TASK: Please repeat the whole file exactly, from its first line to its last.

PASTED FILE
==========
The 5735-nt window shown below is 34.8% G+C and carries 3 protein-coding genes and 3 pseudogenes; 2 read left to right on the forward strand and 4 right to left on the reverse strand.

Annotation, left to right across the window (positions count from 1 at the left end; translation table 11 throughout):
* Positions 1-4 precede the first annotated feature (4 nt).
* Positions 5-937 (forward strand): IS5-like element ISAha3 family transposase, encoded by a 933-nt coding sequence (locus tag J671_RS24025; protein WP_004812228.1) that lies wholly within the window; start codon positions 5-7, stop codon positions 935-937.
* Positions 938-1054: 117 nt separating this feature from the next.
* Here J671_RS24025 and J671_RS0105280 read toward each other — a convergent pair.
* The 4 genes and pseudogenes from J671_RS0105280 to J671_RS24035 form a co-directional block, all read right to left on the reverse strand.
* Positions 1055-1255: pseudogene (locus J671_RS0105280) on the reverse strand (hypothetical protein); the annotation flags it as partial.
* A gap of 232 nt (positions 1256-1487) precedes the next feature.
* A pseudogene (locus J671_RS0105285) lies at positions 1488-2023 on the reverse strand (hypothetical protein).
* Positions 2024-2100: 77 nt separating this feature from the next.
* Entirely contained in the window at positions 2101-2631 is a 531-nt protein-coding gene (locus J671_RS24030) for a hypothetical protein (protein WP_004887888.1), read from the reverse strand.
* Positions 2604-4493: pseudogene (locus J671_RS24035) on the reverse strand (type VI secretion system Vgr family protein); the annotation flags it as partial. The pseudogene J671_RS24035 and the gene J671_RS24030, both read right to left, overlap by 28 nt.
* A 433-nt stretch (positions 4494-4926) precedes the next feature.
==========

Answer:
The 5735-nt window shown below is 34.8% G+C and carries 3 protein-coding genes and 3 pseudogenes; 2 read left to right on the forward strand and 4 right to left on the reverse strand.

Annotation, left to right across the window (positions count from 1 at the left end; translation table 11 throughout):
* Positions 1-4 precede the first annotated feature (4 nt).
* Positions 5-937 (forward strand): IS5-like element ISAha3 family transposase, encoded by a 933-nt coding sequence (locus tag J671_RS24025; protein WP_004812228.1) that lies wholly within the window; start codon positions 5-7, stop codon positions 935-937.
* Positions 938-1054: 117 nt separating this feature from the next.
* Here J671_RS24025 and J671_RS0105280 read toward each other — a convergent pair.
* The 4 genes and pseudogenes from J671_RS0105280 to J671_RS24035 form a co-directional block, all read right to left on the reverse strand.
* Positions 1055-1255: pseudogene (locus J671_RS0105280) on the reverse strand (hypothetical protein); the annotation flags it as partial.
* A gap of 232 nt (positions 1256-1487) precedes the next feature.
* A pseudogene (locus J671_RS0105285) lies at positions 1488-2023 on the reverse strand (hypothetical protein).
* Positions 2024-2100: 77 nt separating this feature from the next.
* Entirely contained in the window at positions 2101-2631 is a 531-nt protein-coding gene (locus J671_RS24030) for a hypothetical protein (protein WP_004887888.1), read from the reverse strand.
* Positions 2604-4493: pseudogene (locus J671_RS24035) on the reverse strand (type VI secretion system Vgr family protein); the annotation flags it as partial. The pseudogene J671_RS24035 and the gene J671_RS24030, both read right to left, overlap by 28 nt.
* A 433-nt stretch (positions 4494-4926) precedes the next feature.